There are several types of bipolar disorder; all involve episodes of depression and mania to a degree.
Bipolar disorder is a lifelong illness. Episodes of mania and depression eventually can occur again, if you don’t get treatment. A small percentage of people will continue to have symptoms, even after getting treatment for their bipolar disorder. Here are the types of bipolar disorder:
Bipolar I disorder involves episodes of severe mood swings, from mania to depression.
Bipolar II disorder is a milder form, involving milder episodes of hypomania that alternate with depression.
Cyclothymic disorder describes even milder mood changes.
With mixed bipolar disorder, there is both mania and depression at the same time. “The person feels grandiose, with racing thoughts, all this energy — but is also irritable, angry, moody, feeling bad,” says Michael Aronson, MD, a clinical psychiatrist and consultant for WebMD. “This can be a dangerous mix.”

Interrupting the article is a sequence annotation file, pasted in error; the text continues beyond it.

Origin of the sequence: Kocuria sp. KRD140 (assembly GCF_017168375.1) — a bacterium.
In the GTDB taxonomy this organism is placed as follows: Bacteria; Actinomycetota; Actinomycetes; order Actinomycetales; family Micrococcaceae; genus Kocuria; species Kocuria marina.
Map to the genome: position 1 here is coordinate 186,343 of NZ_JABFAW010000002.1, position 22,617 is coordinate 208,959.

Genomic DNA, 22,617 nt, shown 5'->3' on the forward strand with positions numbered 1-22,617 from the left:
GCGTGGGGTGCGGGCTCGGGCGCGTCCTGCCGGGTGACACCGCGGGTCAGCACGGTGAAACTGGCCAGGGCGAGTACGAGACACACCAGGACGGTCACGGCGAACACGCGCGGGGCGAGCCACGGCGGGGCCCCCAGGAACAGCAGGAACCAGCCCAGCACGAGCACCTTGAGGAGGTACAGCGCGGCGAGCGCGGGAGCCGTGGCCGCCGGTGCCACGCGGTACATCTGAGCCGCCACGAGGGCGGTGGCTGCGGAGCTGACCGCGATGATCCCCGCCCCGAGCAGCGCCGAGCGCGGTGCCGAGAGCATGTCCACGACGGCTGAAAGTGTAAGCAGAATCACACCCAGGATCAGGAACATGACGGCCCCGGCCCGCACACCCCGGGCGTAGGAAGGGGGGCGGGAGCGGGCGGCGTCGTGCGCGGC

Rapid-cycling bipolar disorder is characterized by four or more mood episodes that occur within a 12-month period. Some people experience multiple episodes within a single week, or even within a single day. Rapid cycling tends to develop later in the course of illness. Women are more likely than men to have rapid cycling. A rapid-cycling pattern increases risk for severe depression and suicide attempts.
Antidepressants are thought to trigger and prolong rapid cycling in bipolar disorder. However, that theory is controversial and is still being studied.